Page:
CD68 Macrophage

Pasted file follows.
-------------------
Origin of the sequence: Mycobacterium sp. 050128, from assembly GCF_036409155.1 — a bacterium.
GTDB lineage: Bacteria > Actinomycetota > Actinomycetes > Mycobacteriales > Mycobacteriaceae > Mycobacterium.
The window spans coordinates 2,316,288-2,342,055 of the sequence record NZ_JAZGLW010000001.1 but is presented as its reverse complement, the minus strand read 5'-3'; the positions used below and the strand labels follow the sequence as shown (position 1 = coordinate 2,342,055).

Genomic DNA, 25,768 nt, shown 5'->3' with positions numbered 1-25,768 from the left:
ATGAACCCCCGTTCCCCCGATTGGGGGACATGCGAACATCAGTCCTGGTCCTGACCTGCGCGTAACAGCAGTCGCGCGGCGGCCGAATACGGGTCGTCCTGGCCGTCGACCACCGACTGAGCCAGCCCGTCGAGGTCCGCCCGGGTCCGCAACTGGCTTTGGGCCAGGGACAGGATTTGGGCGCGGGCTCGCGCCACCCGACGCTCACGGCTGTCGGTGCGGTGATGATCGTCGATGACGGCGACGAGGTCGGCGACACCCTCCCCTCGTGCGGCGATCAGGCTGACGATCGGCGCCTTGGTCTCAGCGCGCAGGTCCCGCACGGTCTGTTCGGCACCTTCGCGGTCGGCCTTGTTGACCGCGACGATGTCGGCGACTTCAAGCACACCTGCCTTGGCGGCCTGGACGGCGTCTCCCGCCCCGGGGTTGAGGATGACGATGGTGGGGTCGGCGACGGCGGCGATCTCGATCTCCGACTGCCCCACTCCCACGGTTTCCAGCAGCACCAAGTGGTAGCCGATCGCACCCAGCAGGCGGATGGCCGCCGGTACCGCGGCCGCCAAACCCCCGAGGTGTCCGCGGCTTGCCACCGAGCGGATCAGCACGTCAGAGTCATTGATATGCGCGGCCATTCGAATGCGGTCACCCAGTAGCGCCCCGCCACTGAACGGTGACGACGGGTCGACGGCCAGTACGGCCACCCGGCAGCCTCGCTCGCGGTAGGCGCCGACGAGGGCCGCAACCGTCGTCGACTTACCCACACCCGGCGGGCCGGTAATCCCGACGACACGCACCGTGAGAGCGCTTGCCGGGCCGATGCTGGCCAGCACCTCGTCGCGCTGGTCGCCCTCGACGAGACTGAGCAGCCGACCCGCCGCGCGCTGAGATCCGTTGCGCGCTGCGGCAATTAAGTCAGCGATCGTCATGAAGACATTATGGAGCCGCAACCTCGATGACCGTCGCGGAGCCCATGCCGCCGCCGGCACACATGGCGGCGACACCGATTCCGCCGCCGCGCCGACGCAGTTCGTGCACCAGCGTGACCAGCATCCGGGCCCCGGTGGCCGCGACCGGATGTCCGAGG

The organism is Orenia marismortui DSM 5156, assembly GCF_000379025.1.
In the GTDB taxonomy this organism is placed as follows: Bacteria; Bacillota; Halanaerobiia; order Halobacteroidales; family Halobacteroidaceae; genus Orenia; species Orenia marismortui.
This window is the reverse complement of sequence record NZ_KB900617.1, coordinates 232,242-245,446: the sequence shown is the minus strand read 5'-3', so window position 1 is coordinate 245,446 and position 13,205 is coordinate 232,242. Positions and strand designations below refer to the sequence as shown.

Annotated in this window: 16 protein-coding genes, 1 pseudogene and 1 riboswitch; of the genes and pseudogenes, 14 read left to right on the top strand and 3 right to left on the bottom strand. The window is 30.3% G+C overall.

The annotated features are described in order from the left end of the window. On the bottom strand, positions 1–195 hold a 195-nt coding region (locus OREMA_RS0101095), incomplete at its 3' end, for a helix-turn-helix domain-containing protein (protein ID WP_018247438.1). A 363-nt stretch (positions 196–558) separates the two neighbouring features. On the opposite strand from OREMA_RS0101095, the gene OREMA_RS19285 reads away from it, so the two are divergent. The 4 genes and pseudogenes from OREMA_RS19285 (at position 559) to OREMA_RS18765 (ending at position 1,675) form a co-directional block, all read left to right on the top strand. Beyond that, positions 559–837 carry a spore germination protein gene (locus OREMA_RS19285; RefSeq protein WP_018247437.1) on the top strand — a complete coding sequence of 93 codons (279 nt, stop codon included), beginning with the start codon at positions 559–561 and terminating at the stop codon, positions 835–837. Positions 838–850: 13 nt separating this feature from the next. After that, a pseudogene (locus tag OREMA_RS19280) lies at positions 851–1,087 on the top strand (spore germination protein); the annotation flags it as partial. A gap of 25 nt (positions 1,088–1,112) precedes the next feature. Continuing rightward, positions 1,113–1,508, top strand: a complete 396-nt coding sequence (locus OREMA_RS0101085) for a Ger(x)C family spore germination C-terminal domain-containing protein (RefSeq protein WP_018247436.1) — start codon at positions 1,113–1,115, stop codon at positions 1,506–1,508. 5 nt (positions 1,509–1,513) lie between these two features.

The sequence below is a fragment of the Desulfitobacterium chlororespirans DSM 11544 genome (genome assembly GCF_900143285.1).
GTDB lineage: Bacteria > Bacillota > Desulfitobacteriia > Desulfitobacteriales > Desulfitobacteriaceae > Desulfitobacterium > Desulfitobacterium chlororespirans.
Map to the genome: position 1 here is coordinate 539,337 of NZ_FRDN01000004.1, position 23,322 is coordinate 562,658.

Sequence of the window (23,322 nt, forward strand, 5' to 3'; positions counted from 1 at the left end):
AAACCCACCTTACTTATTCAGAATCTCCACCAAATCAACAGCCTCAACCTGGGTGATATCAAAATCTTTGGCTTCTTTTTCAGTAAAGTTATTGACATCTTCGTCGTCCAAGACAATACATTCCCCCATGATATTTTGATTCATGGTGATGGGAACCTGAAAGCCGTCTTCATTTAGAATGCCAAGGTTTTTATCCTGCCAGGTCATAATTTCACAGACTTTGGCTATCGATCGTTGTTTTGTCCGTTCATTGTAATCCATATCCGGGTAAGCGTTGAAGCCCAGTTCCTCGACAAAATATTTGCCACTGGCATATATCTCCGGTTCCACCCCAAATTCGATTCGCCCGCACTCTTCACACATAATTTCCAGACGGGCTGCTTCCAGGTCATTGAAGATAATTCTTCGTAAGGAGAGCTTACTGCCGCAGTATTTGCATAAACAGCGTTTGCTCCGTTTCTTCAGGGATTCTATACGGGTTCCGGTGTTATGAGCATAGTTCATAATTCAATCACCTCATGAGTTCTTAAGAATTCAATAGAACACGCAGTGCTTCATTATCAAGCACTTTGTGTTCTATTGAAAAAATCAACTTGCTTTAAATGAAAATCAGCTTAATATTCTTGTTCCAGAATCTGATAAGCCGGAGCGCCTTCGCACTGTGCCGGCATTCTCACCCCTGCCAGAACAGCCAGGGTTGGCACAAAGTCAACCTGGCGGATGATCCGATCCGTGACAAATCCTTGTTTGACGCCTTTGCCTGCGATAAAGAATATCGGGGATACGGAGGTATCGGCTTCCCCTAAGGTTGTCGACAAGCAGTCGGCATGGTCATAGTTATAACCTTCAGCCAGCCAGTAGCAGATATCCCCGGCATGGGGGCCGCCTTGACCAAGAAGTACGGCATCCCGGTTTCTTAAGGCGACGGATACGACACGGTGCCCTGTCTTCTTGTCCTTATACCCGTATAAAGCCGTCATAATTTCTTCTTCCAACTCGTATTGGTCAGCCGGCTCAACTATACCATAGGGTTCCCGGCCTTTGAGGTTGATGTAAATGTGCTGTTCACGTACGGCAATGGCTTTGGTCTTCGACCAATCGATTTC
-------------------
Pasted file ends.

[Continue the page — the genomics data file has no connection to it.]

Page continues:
CD68 is lysosomal associated transmembrane glycoprotein and present in a variety of normal, benign and malignant neoplastic cell types. It is primarily used to identify histiocytic and monocytic cells (macrophages) with limited specificity and used as a marker to identify histiocytic tumors. There are two most used CD68 antibody clones, KP1 and PG-M1, with PG-M1 being slightly more specific. CD68 antibody immunostaining demonstrates a dot-like granular and/or diffuse cytoplasmic staining pattern. CD68 can be highly expressed in normal cells such as macrophages, microglia, osteoclasts, tissue histiocytes, Kupffer cells, Hofbauer cells, and Langerhans cells. High expression of CD68 can also be seen in benign tumors, including giant cell tumor of the soft tissue and bone, granular cell tumor, and Kikuchi-Fujimoto disease, etc. as well as carcinoma such as fibrolamellar carcinoma of the liver, renal cell carcinoma with (6;11), and hematolytic malignancies, such as AML, CML, CMML, myeloid/monocytic sarcoma, and histiocytic sarcomas, among others. Noticeably, dermatofibrosarcoma protuberans rarely express CD68.